A second complication may concern circumstances, should they arise, in which an agent does not have authority to make particular amendments on behalf of a given client. ISDA explains:
“If an agent does not have the requisite authority from a client to make the amendments contemplated by a Jurisdictional Module to a particular agreement that is a Covered Agreement, it is the responsibility of the agent to notify each Regulated Entity Counterparty with respect to such client bilaterally to make sure such agreement is not amended.”22
Moreover, where an agent adheres on behalf of some clients, but not all clients, in respect of “an umbrella or similar agreement”—an “Agent Protocol Covered Agreement” as defined under the JMP—the agent may notify the respective Regulated Entity Counterparty that adherence in respect of the Agent Protocol Covered Agreement does not extend to a given client. If the agent provides such a notification, the agent will be deemed to have represented under the JMP that “such notification is being made only because the Agent lacks the consent, approval, agreement, authorization or other action of such Client necessary to make such amendments.”23 In other words, if an agent amends an umbrella Agent Protocol Covered Agreement by adherence to the JMP, then it must do so in respect of all clients for which it has requisite authority—it does not have an option to pick and choose among those clients for which it has authority under such an agreement.
- Modular “Over Compliance.” Adherence to the JMP may result in “over compliance.” In other words, the amendments effected by adherence to a given JMP module may exceed the specific requirements imposed on Regulated Entities in the respective jurisdiction. That possibility is demonstrated by the UK Module and the UK PRA Rules. The UK Module amends all outstanding transactions under Covered Agreements for the module, but the UK PRA Rules require only that new transactions under, or material amendments to, Covered Agreements be subject to the amendments. Thus, the UK Module will have retroactive effect, even though the UK PRA Rules are applicable only prospectively.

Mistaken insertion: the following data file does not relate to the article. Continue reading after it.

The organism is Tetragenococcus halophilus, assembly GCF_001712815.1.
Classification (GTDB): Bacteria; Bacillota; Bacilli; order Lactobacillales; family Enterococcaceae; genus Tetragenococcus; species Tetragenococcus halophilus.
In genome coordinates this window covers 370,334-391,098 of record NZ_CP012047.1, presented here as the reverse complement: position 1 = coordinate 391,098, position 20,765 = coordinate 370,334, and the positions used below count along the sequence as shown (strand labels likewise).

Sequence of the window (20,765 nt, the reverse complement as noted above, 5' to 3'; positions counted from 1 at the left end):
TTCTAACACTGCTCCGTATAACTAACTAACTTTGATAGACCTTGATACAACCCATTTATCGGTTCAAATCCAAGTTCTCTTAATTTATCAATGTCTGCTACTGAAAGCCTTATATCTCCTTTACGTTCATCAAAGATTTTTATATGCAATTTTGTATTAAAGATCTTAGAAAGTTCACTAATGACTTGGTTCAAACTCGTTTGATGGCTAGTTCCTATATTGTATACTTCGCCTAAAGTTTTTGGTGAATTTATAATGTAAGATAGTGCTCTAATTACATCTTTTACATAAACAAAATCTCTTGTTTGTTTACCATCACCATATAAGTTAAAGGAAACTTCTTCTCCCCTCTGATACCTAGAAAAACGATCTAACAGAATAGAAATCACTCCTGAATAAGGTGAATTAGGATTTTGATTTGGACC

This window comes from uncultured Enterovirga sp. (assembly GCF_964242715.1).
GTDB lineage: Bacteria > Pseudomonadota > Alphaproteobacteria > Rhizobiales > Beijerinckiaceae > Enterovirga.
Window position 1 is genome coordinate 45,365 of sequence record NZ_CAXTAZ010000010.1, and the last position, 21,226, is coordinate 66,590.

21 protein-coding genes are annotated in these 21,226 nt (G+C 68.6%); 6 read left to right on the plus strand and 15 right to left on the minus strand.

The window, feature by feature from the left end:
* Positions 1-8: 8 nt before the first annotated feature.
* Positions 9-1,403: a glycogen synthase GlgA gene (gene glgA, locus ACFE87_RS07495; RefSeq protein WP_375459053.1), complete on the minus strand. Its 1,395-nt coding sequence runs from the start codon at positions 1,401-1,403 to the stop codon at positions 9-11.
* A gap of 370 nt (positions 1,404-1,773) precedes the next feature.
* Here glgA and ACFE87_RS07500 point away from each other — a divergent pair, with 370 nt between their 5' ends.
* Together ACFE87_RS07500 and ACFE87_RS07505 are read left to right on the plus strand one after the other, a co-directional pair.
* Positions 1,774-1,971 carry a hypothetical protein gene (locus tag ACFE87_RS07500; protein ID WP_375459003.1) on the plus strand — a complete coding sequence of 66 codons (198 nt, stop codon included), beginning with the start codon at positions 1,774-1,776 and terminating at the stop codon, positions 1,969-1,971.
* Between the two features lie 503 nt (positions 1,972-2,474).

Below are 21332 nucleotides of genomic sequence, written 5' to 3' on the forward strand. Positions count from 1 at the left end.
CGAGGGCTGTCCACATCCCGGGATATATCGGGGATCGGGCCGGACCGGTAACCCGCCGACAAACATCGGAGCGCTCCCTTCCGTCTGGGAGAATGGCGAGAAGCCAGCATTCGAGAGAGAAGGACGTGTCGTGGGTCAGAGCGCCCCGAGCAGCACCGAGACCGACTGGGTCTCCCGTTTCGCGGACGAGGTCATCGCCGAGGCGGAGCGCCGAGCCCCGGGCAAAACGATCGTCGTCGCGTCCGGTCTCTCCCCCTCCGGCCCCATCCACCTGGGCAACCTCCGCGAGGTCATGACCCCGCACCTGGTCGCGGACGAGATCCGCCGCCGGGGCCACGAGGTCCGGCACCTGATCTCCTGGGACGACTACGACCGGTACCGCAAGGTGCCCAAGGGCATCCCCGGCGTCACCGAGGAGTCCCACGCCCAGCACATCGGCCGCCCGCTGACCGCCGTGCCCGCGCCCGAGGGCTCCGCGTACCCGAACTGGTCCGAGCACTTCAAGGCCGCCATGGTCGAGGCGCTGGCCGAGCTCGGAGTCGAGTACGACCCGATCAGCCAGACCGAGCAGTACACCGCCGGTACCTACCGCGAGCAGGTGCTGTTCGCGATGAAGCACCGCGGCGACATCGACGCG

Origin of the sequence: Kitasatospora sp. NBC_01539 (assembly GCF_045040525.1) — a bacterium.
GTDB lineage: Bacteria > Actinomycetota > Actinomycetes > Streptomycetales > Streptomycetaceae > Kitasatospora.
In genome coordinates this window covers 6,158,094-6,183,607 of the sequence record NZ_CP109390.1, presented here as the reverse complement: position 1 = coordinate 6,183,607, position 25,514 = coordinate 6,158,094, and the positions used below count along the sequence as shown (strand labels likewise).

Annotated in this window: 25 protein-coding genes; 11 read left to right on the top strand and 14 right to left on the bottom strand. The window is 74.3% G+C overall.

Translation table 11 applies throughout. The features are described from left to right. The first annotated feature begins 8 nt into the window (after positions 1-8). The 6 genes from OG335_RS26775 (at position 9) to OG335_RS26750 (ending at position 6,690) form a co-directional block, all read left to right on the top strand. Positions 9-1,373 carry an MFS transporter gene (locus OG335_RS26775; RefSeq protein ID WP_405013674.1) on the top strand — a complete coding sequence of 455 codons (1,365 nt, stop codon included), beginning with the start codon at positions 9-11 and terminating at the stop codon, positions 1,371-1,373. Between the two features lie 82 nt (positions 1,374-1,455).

- Alternative Means of Compliance. The JMP is not the exclusive means by which Regulated Entities may comply with their new regulatory obligations. A Regulated Entity may comply through bilateral ad hoc amendments to agreements with its counterparties. However, it is unclear whether or to what extent Regulated Entities will entertain requests for agreement amendments that are not effected via adherence to the JMP. Moreover, regulatory requirements in some jurisdictions may expressly favor the JMP (vis-à-vis other approaches). As discussed below, an eventual U.S. module to the JMP may reflect such a bias.
- The Federal Reserve NPR. The NPR is distinct for a number of reasons. First and foremost, it is distinct because the Federal Reserve’s proposed rules would operate in two fundamentally different ways, only one of which is similar to the operation of the UK PRA Rules (and the rules expected in other FSB jurisdictions). That similarity relates to provisions that would, in effect, mandate choice of law provisions in covered QFCs. For example, the NPR proposed rules state:
“A covered QFC must explicitly provide that . . . [d]efault rights with respect to the covered QFC that may be exercised against the covered entity are permitted to be exercised to no greater extent than the default rights could be exercised under the U.S. special resolution regimes if the covered QFC was governed by the laws of the United States or a state of the United States and the covered entity were under the U.S. special resolution regime.”24
The term “U.S. special resolution regimes” means the Federal Deposit Insurance Act (FDIA), which governs the resolution of FDIC-insured depository institutions, and the orderly liquidation authority (OLA) under Title II of the Dodd-Frank Act, which governs resolution of systemically important financial institutions. The term does not include the U.S. Bankruptcy Code—e.g., Chapter 11 reorganization—which gives counterparties to QFCs a safe harbor exemption from more generally applicable automatic stays that are triggered when a debtor files for relief. In other words, absent from the Bankruptcy Code are the kinds of short-term stay mechanisms found in the FDIA and OLA that are applicable to QFCs.
A second, unique aspect of the NPR addresses that absence. Under the NPR’s proposed rules, QFCs of a covered entity could not permit counterparties to exercise a range of cross-default rights related, directly or indirectly, to an affiliate of the covered entity becoming subject to a receivership, insolvency, liquidation, resolution or similar proceeding. In addition, QFCs could not prohibit the transfer of any credit enhancement provided by a covered affiliate of the covered entity (or any interest or obligation therein or thereunder, or any property securing the covered affiliate credit enhancement) upon an affiliate of the covered entity becoming subject to such a proceeding (subject to limited exceptions).25 Of particular relevance in both cases are QFCs which are entered into by covered entities that are subsidiaries of bank holding companies (BHCs) and are guaranteed by their BHC parents.